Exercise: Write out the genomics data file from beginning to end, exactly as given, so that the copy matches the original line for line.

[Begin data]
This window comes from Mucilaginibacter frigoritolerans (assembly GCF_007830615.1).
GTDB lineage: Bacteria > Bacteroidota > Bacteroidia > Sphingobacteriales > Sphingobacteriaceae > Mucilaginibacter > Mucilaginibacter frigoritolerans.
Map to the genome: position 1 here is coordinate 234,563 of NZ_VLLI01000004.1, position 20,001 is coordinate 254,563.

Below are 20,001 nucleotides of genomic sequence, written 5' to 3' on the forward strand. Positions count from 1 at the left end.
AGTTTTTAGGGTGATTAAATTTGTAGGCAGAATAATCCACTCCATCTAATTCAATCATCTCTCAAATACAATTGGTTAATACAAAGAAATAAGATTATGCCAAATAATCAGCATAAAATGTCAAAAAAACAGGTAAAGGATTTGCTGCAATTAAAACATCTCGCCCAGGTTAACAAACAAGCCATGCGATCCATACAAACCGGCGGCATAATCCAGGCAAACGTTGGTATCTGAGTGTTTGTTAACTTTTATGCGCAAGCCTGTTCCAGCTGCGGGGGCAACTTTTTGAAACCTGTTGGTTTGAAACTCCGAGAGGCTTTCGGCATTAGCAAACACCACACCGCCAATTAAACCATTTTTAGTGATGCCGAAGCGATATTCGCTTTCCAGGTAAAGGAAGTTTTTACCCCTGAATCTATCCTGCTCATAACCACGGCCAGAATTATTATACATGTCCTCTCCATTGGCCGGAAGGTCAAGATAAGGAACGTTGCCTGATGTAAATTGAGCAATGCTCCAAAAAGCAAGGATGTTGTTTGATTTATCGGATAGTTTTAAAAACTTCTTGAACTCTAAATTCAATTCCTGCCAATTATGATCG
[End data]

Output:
This window comes from Mucilaginibacter frigoritolerans (assembly GCF_007830615.1).
GTDB lineage: Bacteria > Bacteroidota > Bacteroidia > Sphingobacteriales > Sphingobacteriaceae > Mucilaginibacter > Mucilaginibacter frigoritolerans.
Map to the genome: position 1 here is coordinate 234,563 of NZ_VLLI01000004.1, position 20,001 is coordinate 254,563.

Below are 20,001 nucleotides of genomic sequence, written 5' to 3' on the forward strand. Positions count from 1 at the left end.
AGTTTTTAGGGTGATTAAATTTGTAGGCAGAATAATCCACTCCATCTAATTCAATCATCTCTCAAATACAATTGGTTAATACAAAGAAATAAGATTATGCCAAATAATCAGCATAAAATGTCAAAAAAACAGGTAAAGGATTTGCTGCAATTAAAACATCTCGCCCAGGTTAACAAACAAGCCATGCGATCCATACAAACCGGCGGCATAATCCAGGCAAACGTTGGTATCTGAGTGTTTGTTAACTTTTATGCGCAAGCCTGTTCCAGCTGCGGGGGCAACTTTTTGAAACCTGTTGGTTTGAAACTCCGAGAGGCTTTCGGCATTAGCAAACACCACACCGCCAATTAAACCATTTTTAGTGATGCCGAAGCGATATTCGCTTTCCAGGTAAAGGAAGTTTTTACCCCTGAATCTATCCTGCTCATAACCACGGCCAGAATTATTATACATGTCCTCTCCATTGGCCGGAAGGTCAAGATAAGGAACGTTGCCTGATGTAAATTGAGCAATGCTCCAAAAAGCAAGGATGTTGTTTGATTTATCGGATAGTTTTAAAAACTTCTTGAACTCTAAATTCAATTCCTGCCAATTATGATCG